Cities in Flight: James Blish's overlooked classic
By Thomas Xavier Ferenczi
James Blish was a popular science fiction writer and critic who began his literary career while still in his mid-teens. Not yet out of high school, Blish created his own science fiction fanzine, and shortly thereafter became an early member of the Futurians, a society of science fiction fans, many of whom went on to become well-known writers and editors.
From the '40s to the '70s, Blish submitted a slew of fascinating tales to a variety of pulp magazines, including Future, Astounding Science Fiction, Galaxy Science Fiction, The Magazine of Science Fiction and Fantasy, and Worlds of If, just to name a handful.
Although Blish's most widely recognized contribution to the science fiction genre may be his novelizations of the original 1960s Star Trek episodes (to which his talented wife Judith Lawrence contributed), his magnum opus is undoubtedly the numerous "Okie" tales written over the span of a decade and merged together into the four-volume series known as Cities in Flight.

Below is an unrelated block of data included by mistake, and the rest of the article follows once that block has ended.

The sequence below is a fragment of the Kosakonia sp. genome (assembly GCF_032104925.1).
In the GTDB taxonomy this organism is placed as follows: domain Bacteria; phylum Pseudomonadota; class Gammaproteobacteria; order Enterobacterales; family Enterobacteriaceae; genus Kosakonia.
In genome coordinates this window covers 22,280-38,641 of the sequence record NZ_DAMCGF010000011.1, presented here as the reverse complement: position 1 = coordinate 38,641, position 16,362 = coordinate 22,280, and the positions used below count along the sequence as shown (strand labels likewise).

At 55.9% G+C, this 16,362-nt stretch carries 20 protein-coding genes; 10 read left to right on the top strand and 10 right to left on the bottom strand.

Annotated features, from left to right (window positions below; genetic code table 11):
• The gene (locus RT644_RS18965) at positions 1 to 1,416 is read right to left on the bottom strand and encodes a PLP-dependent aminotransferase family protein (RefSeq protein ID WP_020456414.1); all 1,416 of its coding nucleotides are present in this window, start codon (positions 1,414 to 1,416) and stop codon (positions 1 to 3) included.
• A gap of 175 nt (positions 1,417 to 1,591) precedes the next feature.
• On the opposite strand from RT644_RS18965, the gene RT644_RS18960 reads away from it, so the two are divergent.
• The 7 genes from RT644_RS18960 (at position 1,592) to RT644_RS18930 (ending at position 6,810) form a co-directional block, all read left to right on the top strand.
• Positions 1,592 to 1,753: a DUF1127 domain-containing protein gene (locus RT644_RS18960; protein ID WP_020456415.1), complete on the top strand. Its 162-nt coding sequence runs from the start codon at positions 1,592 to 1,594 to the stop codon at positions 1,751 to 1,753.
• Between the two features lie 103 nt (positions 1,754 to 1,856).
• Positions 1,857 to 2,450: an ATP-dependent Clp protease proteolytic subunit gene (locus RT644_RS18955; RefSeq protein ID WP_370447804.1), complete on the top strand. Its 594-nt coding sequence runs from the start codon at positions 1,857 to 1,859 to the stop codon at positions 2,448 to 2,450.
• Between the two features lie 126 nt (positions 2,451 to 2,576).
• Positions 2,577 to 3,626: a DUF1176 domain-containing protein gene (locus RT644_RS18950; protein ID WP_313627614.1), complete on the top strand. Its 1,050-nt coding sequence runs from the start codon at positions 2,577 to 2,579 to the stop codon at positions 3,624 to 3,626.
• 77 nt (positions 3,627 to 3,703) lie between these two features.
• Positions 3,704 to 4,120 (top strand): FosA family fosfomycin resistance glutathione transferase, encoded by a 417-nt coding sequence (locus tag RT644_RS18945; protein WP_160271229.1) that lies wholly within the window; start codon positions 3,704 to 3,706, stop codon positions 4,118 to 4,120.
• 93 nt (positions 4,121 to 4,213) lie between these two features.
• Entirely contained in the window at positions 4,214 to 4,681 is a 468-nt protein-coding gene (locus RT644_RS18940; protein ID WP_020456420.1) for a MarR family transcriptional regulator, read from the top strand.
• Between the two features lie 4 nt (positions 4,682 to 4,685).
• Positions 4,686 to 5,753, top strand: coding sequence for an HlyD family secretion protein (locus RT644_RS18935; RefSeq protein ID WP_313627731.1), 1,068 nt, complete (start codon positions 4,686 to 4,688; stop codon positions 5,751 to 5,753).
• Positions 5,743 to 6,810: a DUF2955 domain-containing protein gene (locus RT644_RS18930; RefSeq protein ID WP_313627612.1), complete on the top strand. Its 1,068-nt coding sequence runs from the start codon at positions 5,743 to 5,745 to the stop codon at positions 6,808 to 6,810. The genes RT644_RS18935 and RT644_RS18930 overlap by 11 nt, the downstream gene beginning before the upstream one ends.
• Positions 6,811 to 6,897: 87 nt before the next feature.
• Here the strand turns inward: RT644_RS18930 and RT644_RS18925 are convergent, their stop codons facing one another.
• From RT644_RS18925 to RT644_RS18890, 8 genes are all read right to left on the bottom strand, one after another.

To give you some background, it was in 1991, when I entered Junior High School-a brave new world indeed-that I first discovered James Blish. For it was then, to celebrate Star Trek's 25th anniversary, that Blish's adaptations were compiled in three thick paperback volumes, each containing a full season's worth of episodes. As I recall, the first book, which collected season one, was purple; the second was red, and the third was blue. I purchased the first two volumes at SmithBooks in the summer of 1992.
12th February 2018